Talking Drums

The West African News Magazine

Whispering Drums With Maigani

by Musa Ibrahim

A Nation Gone Wrong

April 10, Lagos.

Bernard Ogedengbe, 29, Bartholomew Ouroh, 26, and Lanval Ojuolape, 29 the first victims of Decree 20 were executed by firing squad (without the courtesy of blindfolds) at an execution yard in front of Kirikiri Prison before a crowd of curious, morbid and aimless people. Public reaction to these executions has been one of horror. Many people have said that killing drug traffickers was unnecessary. The reaction of the SMC is that everybody found guilty under Decree 20 will die, but...

Decree 20, known as Miscellaneous Offences Decree is only one out of the many decrees spewed out by the Buhari military junta ever since they came to power. But bad as the other decrees are, Decree 20 is the most fearful because it mandates a death sentence by firing squad on a whole range of offences from armed robbery to counterfeiting, illegal petroleum dealings, cocaine pushers (not consumers) etc. Justifying the promulgation of Decree 20, Buhari, the head of the military junta stated that: "The scale of our social problems left us no alternative to the course which we are pursuing... Given the utter failure of exhortations and mild punishments in the past we concluded that the scale of the problems called for extraordinary punishment." And yet it is not true that there have been "mild punishments" for criminals in the past.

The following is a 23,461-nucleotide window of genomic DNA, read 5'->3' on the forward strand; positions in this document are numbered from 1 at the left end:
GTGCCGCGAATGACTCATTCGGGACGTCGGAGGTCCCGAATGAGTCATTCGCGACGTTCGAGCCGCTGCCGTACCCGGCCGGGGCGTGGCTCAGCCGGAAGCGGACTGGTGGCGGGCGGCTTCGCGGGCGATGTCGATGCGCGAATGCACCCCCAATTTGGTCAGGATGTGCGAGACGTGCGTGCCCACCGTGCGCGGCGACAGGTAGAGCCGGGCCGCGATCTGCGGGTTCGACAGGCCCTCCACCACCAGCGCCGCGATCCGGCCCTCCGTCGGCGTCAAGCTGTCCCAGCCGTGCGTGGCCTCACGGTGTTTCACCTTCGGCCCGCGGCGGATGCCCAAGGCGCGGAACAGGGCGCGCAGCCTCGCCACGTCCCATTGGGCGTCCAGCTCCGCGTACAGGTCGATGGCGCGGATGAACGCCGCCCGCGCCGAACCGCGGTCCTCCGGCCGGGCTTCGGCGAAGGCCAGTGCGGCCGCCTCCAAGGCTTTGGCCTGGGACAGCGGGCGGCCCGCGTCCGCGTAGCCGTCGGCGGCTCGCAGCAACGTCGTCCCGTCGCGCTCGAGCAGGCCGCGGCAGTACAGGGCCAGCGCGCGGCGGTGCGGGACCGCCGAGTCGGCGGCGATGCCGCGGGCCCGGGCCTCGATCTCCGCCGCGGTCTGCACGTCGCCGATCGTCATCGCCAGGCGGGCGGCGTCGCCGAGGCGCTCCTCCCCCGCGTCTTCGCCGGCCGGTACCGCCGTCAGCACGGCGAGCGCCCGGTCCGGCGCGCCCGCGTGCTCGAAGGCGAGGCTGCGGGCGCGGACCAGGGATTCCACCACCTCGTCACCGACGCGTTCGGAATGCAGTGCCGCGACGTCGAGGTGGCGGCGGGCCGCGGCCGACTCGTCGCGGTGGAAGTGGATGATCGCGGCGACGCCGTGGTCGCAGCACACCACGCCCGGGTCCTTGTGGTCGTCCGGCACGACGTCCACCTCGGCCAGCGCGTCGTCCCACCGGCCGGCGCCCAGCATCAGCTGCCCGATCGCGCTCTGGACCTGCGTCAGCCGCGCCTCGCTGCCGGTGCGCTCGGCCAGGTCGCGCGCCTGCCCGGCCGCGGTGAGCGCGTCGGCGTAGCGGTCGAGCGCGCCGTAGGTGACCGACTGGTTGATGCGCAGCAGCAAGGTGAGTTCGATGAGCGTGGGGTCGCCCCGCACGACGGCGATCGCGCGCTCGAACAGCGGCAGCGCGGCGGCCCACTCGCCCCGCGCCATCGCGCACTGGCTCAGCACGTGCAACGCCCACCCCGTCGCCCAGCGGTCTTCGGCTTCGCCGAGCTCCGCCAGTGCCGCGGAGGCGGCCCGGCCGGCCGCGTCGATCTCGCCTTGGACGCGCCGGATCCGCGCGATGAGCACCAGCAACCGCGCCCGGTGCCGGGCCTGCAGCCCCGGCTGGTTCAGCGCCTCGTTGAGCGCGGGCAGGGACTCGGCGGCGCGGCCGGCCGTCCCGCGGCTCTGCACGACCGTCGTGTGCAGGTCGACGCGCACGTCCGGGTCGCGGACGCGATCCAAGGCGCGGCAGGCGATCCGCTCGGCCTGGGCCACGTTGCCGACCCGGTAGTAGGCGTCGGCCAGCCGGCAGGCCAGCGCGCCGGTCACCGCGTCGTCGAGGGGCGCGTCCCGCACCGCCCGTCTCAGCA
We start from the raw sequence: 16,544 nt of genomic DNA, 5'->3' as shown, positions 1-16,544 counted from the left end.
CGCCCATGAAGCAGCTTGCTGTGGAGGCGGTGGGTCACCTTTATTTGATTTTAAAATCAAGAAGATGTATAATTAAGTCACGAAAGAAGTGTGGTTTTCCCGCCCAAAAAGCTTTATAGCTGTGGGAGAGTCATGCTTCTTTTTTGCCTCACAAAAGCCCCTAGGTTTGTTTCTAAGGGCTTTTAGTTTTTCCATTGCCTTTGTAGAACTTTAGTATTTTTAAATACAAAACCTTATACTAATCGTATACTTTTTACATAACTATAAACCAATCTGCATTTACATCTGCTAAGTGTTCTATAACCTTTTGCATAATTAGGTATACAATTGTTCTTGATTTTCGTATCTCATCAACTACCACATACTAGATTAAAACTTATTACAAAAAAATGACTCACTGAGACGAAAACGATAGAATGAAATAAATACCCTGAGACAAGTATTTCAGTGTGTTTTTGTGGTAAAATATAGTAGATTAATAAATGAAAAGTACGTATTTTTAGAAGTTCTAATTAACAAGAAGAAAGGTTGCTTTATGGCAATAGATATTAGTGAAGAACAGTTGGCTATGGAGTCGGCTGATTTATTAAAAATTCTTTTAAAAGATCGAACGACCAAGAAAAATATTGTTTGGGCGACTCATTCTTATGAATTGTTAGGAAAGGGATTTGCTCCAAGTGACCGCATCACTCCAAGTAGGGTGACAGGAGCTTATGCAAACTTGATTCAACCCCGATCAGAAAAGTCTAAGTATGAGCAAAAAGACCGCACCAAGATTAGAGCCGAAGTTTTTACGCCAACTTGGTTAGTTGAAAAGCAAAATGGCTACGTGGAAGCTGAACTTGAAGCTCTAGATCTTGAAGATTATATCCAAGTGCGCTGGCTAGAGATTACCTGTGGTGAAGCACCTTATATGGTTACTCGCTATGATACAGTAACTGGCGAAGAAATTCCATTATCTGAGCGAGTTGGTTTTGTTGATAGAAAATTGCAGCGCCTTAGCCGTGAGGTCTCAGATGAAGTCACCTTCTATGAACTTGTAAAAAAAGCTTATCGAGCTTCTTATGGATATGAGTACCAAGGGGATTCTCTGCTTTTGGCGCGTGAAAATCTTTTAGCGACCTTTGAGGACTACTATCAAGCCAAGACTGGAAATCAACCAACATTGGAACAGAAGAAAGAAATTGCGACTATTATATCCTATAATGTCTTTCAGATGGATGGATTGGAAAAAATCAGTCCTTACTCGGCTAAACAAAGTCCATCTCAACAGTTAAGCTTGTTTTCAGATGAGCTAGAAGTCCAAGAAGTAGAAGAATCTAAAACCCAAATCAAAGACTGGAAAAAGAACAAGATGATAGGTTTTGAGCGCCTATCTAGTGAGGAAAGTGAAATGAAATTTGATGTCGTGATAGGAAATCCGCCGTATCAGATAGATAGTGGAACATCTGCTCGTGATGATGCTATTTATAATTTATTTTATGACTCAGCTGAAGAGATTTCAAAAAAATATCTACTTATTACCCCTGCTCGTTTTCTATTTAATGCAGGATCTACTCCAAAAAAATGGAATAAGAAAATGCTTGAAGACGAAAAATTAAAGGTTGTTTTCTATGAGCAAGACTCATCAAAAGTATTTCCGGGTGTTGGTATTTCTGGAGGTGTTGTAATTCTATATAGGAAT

During the Obasanjo regime, armed robbers were shot almost on a daily basis. Today, in spite of all the decrees and the shootings the rate of armed robbery is still on the increase. The three young men murdered recently were said to be cocaine pushers, so will their death stop those taking cocaine? After all, who are those that can afford to buy cocaine? Are they not the rich, the privileged and those in leadership positions? When Indian hemp or marijuana invaded Nigeria in the 70s, 90% of those who smoked it were soldiers not just the recruits alone but military governors and some members of the supreme military council as well. It is the same thing with cocaine today. So where does the country go from here? Are these measures a desperate act of self righteousness by the regime? Oftentimes when African leaders are faced with a problem, enough thought is not always given before arriving at a solution. In the end, nothing changes. In a modernising society like Nigeria, death by firing squad for the flimsiest of offences is sure going to boomerang in the future. Take the debate on violence on television for example.

Within the past few years vocal critics of television have speculated that certain types of television programming, particularly violent programmes, can have negative effects on the viewing public. Using the social learning theory, the critics concede that people can learn from television in much the same way as they learn from teachers, parents or friends. Further, they contend that a society that is repeatedly exposed to a diet of aggressive acts on television is likely to be more aggressive than a society which is not, because according to them, anti social behaviours such as aggression and committing a crime can be learned vicariously and applied under certain circumstances and conditions.